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Graphic on trade weighted fx: http://r.reuters.com/qun86p

Currency tensions map: http://r.reuters.com/jec96p

PDF report on currencies: http://r.reuters.com/gez77p

For full list of related stories, click [ID:nLDE69308R]

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NO CONSENSUS

Pressure on China to allow its currency to rise more
quickly is likely to intensify. But hopes for a G20 consensus
look slim.

U.S. Treasury Secretary Timothy Geithner said he saw no
risk of a global currency war. But asked about the need for a
stronger yuan, he said: “We just want to make sure it’s
happening at a gradual but still significant rate.” For more,
see: [ID:nN12218440]

The U.S. Senate plans to follow the House of
Representatives in passing legislation aimed at pressuring
China to let the yuan rise more quickly, Senate Finance
Committee Chairman Max Baucus said in the text of a speech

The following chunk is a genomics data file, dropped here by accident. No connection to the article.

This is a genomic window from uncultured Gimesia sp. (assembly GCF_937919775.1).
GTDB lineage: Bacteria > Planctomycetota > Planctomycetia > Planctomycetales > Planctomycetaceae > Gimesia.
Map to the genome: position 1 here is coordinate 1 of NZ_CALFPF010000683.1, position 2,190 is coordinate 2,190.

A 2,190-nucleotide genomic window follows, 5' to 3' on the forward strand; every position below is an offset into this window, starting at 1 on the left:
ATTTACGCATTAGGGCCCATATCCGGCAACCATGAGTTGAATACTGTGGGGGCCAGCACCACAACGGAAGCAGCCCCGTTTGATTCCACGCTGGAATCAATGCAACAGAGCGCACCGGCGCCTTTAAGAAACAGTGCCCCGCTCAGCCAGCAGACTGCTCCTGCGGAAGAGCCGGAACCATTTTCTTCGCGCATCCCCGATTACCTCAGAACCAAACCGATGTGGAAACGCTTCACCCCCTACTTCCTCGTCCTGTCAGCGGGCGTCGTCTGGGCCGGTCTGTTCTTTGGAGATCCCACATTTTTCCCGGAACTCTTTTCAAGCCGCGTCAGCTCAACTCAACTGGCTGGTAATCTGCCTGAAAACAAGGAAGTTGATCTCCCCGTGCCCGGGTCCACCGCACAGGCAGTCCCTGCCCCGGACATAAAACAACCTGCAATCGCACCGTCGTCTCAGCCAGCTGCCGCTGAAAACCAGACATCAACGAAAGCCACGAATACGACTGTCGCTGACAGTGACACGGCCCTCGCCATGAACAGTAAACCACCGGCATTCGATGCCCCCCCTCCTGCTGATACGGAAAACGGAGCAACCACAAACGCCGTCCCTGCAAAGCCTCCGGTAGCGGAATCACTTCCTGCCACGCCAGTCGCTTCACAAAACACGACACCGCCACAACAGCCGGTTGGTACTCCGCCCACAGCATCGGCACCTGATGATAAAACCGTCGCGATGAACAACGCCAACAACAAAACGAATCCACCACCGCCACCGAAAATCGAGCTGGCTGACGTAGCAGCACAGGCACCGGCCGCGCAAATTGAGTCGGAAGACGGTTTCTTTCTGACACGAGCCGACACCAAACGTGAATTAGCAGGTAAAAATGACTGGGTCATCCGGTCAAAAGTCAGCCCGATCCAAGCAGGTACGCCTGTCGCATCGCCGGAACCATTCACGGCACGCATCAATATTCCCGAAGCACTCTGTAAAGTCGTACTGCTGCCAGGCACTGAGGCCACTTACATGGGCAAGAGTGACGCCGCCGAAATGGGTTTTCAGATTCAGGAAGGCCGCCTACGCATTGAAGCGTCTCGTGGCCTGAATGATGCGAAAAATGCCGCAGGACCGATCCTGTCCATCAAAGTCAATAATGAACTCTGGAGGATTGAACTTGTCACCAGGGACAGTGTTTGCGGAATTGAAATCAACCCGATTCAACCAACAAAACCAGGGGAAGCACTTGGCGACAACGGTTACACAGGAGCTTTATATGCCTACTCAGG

given in Beijing. [ID:nN13269803]

Ewald Nowotny, a European Central Bank governing council
member, said the G20 was the best forum to discuss the uneven
global growth that is leading to the currency disputes.
[ID:nN13250117]

But he said his fear is retaliatory action by the U.S.
Congress against China if it fails to let its currency
strengthen more rapidly.

“What clearly would make us very nervous … is if some,
let’s say, unilateral steps would be taken which could spark,
let’s say, a political crisis. That is something that would be
damaging for the world economy in general,” he said.

China’s insistence that the yuan’s rise must be gradual is
a huge obstacle to the appreciation in Asian exchange rates
policymakers say is needed to reduce global imbalances.

China and other countries counter that the prospect of the
Federal Reserve printing money again will flood the world
economy with more liquidity, weaken the dollar and push
emerging currencies yet higher.

“It’ll be impossible for the G20 to reach a consensus on
currencies. Many emerging economies feel that they are being
forced to intervene because of a weak dollar,” said Etsuko